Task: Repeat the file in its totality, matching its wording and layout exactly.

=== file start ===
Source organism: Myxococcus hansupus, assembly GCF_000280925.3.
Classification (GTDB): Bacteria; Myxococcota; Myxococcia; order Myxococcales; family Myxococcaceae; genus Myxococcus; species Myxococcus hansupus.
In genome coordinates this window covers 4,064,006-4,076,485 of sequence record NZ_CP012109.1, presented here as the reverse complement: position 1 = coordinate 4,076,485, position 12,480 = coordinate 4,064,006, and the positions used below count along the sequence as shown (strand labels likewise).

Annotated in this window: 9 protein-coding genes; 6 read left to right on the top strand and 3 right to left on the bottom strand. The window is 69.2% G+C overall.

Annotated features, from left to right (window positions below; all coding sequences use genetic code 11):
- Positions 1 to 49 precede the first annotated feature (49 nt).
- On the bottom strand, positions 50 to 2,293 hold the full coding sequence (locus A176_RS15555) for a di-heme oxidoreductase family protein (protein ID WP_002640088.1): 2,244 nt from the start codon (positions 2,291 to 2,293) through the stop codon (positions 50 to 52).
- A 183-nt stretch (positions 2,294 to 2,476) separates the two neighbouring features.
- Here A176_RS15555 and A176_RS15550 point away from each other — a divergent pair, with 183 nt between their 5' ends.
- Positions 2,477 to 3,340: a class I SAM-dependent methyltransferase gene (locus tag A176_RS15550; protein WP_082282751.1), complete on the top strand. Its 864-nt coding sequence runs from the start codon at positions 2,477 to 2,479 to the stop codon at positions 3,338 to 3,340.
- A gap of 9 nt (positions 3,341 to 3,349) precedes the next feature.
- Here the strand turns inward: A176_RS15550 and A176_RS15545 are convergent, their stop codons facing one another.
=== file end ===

Source organism: Myxococcus hansupus, assembly GCF_000280925.3.
Classification (GTDB): Bacteria; Myxococcota; Myxococcia; order Myxococcales; family Myxococcaceae; genus Myxococcus; species Myxococcus hansupus.
In genome coordinates this window covers 4,064,006-4,076,485 of sequence record NZ_CP012109.1, presented here as the reverse complement: position 1 = coordinate 4,076,485, position 12,480 = coordinate 4,064,006, and the positions used below count along the sequence as shown (strand labels likewise).

Annotated in this window: 9 protein-coding genes; 6 read left to right on the top strand and 3 right to left on the bottom strand. The window is 69.2% G+C overall.

Annotated features, from left to right (window positions below; all coding sequences use genetic code 11):
- Positions 1 to 49 precede the first annotated feature (49 nt).
- On the bottom strand, positions 50 to 2,293 hold the full coding sequence (locus A176_RS15555) for a di-heme oxidoreductase family protein (protein ID WP_002640088.1): 2,244 nt from the start codon (positions 2,291 to 2,293) through the stop codon (positions 50 to 52).
- A 183-nt stretch (positions 2,294 to 2,476) separates the two neighbouring features.
- Here A176_RS15555 and A176_RS15550 point away from each other — a divergent pair, with 183 nt between their 5' ends.
- Positions 2,477 to 3,340: a class I SAM-dependent methyltransferase gene (locus tag A176_RS15550; protein WP_082282751.1), complete on the top strand. Its 864-nt coding sequence runs from the start codon at positions 2,477 to 2,479 to the stop codon at positions 3,338 to 3,340.
- A gap of 9 nt (positions 3,341 to 3,349) precedes the next feature.
- Here the strand turns inward: A176_RS15550 and A176_RS15545 are convergent, their stop codons facing one another.